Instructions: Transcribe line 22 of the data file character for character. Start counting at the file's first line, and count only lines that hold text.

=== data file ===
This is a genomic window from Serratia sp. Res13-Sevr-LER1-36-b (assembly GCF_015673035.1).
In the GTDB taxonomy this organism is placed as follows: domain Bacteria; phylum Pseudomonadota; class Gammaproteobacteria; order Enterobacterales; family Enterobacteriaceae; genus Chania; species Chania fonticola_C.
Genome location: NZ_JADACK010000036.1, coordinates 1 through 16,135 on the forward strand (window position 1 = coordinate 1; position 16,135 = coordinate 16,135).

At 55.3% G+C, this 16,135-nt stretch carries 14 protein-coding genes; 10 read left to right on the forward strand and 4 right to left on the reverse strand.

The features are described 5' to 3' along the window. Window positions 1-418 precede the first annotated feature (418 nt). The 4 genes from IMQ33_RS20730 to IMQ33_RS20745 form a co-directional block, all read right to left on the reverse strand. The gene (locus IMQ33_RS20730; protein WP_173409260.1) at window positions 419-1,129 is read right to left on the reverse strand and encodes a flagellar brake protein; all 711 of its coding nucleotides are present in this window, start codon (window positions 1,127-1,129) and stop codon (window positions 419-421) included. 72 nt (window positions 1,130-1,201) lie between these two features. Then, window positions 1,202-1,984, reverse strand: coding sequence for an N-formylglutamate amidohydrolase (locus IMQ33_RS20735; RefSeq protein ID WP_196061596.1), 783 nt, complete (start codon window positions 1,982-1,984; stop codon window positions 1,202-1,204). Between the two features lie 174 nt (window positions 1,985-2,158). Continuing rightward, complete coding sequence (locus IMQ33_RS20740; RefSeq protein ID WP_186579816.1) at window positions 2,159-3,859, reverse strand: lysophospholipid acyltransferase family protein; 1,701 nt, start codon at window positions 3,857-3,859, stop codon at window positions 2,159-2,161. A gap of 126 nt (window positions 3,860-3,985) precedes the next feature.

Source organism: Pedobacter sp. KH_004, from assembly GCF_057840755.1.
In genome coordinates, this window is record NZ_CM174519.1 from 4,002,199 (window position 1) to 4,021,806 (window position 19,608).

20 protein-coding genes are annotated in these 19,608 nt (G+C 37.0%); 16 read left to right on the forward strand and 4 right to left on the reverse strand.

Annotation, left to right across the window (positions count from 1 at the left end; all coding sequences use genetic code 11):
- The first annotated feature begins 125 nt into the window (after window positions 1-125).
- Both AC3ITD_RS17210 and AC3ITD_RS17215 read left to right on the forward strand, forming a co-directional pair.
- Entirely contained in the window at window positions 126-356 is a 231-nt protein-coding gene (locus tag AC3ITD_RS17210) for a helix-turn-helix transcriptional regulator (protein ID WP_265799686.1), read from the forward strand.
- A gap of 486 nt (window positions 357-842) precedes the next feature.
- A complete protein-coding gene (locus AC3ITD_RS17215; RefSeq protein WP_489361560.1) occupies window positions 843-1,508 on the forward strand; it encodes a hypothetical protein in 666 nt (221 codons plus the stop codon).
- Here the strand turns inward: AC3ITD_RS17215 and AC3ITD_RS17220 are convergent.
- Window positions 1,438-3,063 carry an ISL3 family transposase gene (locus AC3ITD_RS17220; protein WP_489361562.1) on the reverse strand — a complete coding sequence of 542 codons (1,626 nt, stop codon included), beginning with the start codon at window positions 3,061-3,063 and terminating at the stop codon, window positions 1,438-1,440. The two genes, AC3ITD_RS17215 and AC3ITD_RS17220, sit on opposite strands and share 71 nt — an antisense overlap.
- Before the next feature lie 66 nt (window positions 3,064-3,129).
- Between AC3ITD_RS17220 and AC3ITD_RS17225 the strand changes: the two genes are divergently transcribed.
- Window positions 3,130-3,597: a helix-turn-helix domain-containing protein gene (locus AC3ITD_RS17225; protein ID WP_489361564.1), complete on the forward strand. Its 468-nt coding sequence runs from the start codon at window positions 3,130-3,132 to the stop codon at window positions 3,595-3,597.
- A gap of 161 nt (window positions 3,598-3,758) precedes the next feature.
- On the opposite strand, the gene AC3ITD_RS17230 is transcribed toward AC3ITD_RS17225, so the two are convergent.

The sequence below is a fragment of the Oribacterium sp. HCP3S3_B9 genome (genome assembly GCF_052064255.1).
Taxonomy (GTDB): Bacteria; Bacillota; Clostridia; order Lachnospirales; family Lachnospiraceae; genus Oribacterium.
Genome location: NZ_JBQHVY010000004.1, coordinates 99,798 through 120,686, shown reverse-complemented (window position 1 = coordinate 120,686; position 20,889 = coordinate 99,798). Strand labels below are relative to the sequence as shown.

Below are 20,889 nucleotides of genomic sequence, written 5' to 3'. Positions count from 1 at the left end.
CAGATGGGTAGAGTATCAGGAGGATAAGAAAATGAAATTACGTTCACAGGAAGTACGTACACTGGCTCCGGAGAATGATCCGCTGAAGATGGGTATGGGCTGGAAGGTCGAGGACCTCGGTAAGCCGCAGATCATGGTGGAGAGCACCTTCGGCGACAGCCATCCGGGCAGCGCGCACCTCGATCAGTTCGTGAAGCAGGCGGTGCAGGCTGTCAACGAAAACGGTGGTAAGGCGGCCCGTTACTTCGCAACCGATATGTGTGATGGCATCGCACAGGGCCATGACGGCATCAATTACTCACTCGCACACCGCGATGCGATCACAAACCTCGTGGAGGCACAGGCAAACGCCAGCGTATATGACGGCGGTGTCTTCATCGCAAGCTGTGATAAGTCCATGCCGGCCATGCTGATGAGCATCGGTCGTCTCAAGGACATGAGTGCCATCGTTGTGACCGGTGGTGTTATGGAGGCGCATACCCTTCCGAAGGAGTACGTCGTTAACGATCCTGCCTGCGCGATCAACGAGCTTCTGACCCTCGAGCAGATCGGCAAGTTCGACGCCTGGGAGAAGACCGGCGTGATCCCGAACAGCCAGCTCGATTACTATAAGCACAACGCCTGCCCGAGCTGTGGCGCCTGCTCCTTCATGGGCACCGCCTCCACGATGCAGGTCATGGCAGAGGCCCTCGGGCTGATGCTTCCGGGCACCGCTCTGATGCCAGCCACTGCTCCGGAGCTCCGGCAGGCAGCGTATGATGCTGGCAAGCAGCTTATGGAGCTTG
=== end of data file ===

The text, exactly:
The sequence below is a fragment of the Oribacterium sp. HCP3S3_B9 genome (genome assembly GCF_052064255.1).